Fong: Back in my studio art academics we were taught that an artwork doesn't stop at the edges of the canvas. The frame, the location it's in, the materials, the artist, the process are all part of the "artwork"
That's how you support the longevity for the work and the artist.

Kaminski: Now you're speaking my language (until you get into the WARHOLIAN HELL)

Fong: I guess that's different then what I mean. This is actually a great way to combat clones in the long term. By supporting an individual, you create less worth in clone work. And for meaning, an artist can gave as little or as much meaning they want to put in, it's interesting to know, but if I'm a functioning normal viewer, I'll take away my own meaning, too, without judging the creator's intentions.

It's kind of a humbling experience.

I get to see a fragment of someone's vision, but I know that I can't know everything about the artist's life to truly know everything about the work or what it took to get this piece here in front of me. It adds a bit of mystery that I get to fill in.

Kaminski: The fact that it's under the guise of pseudo-cutesy makes it all the better to me. Like for example how EarthBound and Little Nightmares were 'sort-of' cutesy, but dealing with some REALLY heavy stuff.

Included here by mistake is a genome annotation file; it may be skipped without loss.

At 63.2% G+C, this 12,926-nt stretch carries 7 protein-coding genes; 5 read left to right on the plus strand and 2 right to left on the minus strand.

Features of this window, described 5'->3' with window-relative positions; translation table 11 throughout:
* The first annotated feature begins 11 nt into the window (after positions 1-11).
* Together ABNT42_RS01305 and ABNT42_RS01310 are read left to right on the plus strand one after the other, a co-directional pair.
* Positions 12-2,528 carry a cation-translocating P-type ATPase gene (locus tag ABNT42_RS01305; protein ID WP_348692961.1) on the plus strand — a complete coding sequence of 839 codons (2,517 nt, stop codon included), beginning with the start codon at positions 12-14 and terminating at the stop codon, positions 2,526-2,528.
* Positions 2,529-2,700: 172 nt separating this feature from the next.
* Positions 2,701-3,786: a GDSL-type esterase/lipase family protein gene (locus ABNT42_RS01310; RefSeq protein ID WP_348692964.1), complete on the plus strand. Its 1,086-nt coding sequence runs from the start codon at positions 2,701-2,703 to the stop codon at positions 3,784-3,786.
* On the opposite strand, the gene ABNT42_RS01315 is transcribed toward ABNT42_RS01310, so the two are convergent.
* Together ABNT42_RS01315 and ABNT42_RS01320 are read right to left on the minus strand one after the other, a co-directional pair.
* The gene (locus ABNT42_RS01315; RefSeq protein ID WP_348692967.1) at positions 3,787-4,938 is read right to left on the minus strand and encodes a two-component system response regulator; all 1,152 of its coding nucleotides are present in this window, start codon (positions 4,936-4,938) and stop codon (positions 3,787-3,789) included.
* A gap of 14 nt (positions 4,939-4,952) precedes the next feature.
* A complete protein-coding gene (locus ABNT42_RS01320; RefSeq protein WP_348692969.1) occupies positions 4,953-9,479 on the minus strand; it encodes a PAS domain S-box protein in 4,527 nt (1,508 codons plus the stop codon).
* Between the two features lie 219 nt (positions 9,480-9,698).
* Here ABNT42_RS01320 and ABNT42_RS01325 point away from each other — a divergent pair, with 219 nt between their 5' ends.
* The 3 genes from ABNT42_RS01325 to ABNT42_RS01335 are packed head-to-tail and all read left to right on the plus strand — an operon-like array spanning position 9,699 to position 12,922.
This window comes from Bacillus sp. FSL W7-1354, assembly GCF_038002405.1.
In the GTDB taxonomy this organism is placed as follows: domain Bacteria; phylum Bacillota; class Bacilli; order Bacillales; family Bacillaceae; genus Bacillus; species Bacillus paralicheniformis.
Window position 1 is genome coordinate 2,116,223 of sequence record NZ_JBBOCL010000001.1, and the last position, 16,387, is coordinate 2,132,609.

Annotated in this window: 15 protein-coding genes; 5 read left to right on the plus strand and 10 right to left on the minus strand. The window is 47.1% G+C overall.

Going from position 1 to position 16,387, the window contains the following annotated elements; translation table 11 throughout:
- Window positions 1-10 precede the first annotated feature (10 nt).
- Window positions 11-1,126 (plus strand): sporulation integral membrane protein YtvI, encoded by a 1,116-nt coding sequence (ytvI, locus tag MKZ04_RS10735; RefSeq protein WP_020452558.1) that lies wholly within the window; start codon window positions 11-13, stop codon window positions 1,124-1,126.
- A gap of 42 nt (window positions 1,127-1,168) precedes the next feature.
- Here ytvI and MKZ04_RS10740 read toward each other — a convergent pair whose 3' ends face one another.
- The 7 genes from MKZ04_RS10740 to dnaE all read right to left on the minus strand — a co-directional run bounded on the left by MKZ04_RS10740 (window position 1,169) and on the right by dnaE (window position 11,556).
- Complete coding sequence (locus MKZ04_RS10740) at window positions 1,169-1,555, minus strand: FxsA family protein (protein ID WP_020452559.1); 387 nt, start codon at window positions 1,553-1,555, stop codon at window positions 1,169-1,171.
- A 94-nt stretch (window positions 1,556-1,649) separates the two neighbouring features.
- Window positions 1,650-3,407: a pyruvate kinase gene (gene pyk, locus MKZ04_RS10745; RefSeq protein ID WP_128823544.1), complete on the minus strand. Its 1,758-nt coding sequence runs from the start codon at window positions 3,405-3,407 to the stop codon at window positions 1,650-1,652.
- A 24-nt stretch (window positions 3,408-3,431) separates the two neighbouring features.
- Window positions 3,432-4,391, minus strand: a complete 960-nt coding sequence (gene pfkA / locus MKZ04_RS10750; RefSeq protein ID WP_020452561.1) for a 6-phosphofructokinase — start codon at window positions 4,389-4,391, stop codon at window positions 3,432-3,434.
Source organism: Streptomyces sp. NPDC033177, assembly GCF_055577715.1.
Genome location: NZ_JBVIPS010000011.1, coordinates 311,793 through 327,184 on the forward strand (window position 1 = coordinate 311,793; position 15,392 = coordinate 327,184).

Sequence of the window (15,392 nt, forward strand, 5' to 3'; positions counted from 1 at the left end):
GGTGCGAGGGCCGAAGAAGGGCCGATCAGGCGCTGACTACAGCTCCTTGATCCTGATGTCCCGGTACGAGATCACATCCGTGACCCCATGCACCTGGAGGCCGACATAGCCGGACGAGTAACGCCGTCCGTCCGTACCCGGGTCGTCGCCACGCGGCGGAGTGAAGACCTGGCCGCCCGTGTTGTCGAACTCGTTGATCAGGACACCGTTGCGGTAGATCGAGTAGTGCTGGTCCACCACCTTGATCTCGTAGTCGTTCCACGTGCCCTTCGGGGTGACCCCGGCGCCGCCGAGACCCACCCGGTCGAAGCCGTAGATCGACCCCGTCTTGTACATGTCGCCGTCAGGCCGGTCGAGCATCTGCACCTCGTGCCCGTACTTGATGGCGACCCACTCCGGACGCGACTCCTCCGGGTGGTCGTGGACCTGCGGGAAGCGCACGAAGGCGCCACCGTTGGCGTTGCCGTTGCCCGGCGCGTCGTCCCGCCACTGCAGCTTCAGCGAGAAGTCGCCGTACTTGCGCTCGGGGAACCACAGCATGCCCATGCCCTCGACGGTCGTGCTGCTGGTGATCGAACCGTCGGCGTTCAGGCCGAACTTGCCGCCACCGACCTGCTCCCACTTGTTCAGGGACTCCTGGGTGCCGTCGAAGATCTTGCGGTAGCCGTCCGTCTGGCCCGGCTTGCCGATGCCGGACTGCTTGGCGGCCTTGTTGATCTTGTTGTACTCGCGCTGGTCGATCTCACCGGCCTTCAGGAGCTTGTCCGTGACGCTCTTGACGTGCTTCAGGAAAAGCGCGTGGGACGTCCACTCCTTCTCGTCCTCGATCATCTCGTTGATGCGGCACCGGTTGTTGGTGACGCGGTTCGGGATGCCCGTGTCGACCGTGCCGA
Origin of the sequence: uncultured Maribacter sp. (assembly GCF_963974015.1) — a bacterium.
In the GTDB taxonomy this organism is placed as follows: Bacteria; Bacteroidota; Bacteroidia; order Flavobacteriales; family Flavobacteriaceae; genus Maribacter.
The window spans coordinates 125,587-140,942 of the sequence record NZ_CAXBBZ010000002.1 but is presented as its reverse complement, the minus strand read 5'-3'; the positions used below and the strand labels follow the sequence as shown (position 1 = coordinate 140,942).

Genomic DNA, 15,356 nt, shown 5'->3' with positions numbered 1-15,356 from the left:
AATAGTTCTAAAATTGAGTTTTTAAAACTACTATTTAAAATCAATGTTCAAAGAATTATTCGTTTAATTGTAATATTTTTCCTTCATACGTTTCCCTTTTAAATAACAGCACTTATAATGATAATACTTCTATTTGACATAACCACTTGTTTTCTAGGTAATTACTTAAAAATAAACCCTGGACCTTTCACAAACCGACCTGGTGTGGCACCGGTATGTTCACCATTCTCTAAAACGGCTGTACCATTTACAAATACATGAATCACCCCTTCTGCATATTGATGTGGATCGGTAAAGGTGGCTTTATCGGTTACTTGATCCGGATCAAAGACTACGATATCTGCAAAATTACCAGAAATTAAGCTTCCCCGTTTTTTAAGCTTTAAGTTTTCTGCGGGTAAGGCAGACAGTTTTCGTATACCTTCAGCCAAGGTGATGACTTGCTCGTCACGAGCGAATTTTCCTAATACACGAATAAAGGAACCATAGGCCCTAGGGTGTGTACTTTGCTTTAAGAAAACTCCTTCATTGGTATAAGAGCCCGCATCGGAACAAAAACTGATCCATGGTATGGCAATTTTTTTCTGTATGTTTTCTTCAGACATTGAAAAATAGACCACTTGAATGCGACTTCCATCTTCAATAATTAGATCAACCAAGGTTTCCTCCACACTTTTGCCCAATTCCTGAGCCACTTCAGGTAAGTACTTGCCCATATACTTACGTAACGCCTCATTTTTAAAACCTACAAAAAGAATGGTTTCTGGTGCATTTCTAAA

Fong: I love that play on opposites! It's life man, a push and pull between opposing things. For me childhood had its downs/dark times sure, but I was still a kid. Kids enjoy the little things and find the craziest stuff funny.

KaminskiWhat would you recommend for a creative to start off with to get their name into the industry? Any specific things to study, themes, etc.? In that vein, do you have any recommendations for places to get a foot-in-the-door so to speak?
And for you specifically, Mark, what does creativity in the industry mean to you? Being a programmer and all, you are literally bringing life to pixels.

Biundo: There's no one size fits all route for breaking into the industry.  Generally, if you find what you love doing, do it a whole lot, and try to show people what you've done, you're on the right track.
I think there's more room for creativity as a programmer than non programmers realize, even in non game development roles.